Legal cause; exists when the connection between an act and an injury is strong enough to justify imposing liability.
The "guilty mind" necessary to establish criminal responsibility.
A false statement which harms the reputation of others and gives occasion for false judgments concerning them; same as calumny. (Spoken)
A written defamation of a person's character, reputation, business, or property rights.
A feeling of disdain for anything considered mean or worthless
to make fun of
disgrace, loss of reputation
(law) compensation for losses that can readily be proven to have occurred and for which the injured party has the right to be compensated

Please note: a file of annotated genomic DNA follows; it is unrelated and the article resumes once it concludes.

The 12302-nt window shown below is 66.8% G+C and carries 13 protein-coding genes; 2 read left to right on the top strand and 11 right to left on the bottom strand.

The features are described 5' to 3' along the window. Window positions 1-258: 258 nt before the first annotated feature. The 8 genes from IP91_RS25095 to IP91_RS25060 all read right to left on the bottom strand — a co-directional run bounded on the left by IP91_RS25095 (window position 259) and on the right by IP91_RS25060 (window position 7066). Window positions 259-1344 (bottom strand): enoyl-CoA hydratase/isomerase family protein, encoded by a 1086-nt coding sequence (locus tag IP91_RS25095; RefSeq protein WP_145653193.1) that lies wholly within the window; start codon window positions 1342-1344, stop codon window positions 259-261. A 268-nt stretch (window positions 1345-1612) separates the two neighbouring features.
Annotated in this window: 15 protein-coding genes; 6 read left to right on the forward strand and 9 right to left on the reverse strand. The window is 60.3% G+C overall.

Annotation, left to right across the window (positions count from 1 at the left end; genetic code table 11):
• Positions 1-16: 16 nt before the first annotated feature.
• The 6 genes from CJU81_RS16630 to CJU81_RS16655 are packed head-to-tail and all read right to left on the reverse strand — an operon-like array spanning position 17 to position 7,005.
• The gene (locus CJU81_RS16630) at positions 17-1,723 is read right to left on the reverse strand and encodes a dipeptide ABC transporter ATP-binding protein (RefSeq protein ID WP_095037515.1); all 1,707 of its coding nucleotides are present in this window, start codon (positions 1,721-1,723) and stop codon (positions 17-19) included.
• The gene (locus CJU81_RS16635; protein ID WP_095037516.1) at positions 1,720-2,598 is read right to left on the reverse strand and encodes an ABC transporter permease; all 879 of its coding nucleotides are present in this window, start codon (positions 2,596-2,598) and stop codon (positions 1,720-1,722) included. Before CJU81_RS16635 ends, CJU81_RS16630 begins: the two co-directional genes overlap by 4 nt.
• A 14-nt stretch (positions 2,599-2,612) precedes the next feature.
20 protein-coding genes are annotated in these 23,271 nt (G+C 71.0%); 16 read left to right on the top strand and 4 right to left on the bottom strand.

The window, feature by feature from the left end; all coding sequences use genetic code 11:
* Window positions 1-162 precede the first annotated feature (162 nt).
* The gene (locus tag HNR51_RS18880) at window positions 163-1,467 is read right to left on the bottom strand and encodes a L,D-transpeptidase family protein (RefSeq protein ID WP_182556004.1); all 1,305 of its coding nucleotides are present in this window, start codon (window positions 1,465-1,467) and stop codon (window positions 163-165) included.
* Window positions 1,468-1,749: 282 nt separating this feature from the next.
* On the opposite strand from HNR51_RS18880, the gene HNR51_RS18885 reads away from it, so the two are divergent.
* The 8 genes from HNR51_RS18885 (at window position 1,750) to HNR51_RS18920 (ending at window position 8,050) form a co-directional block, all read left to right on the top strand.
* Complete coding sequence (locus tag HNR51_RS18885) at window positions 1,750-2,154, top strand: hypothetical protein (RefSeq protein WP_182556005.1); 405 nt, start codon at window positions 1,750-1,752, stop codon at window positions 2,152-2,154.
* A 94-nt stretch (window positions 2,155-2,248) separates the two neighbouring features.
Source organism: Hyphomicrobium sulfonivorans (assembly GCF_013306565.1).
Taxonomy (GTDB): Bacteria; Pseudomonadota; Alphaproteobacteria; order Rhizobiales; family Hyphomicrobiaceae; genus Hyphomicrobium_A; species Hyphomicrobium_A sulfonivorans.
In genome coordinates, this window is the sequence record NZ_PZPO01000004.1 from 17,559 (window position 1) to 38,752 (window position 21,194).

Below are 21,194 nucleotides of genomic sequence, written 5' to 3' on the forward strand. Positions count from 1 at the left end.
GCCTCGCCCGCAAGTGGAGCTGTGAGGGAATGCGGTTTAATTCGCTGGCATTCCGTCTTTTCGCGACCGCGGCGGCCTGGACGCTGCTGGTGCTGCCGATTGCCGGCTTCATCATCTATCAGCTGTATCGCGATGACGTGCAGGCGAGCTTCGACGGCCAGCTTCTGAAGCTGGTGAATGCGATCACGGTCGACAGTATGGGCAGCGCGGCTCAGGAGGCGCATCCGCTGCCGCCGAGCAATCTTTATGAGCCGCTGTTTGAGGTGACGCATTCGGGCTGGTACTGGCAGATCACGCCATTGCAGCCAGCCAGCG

Oral questions asked of parties and witnesses under oath.
A legal document summoning someone to court
Writ of Execution
A writ to carry out a court order, usually arising from a judgment.
A rule in tort law that reduces the plaintiff's recovery in proportion to the plaintiff's degree of fault, rather than barring recovery completely; used in the majority of states.
A rule in tort law that completely bars the plaintiff from recovering any damages if the damage suffered is partly the plaintiff's own fault; used in a minority of states.
Pain and Suffering Damages
Usually 5 times the medical expenses
Against a company generally adds up to be about 10% of yearly profits
change in the legal position of a party as a result of a contract
A bargained for exchange of promises which a legal detriment is suffered by the promise.
Giving away ones rights for a promise. (Uncle promises you 25K to not drive until 21, give up your right to drive)
Misleading, deceptive; lacking in or not based on reality
Agreement, state of harmony
An agreed-to settlement for a debt.
Damages awarded "plaintiff gets as much as he deserves". Morally ought to have.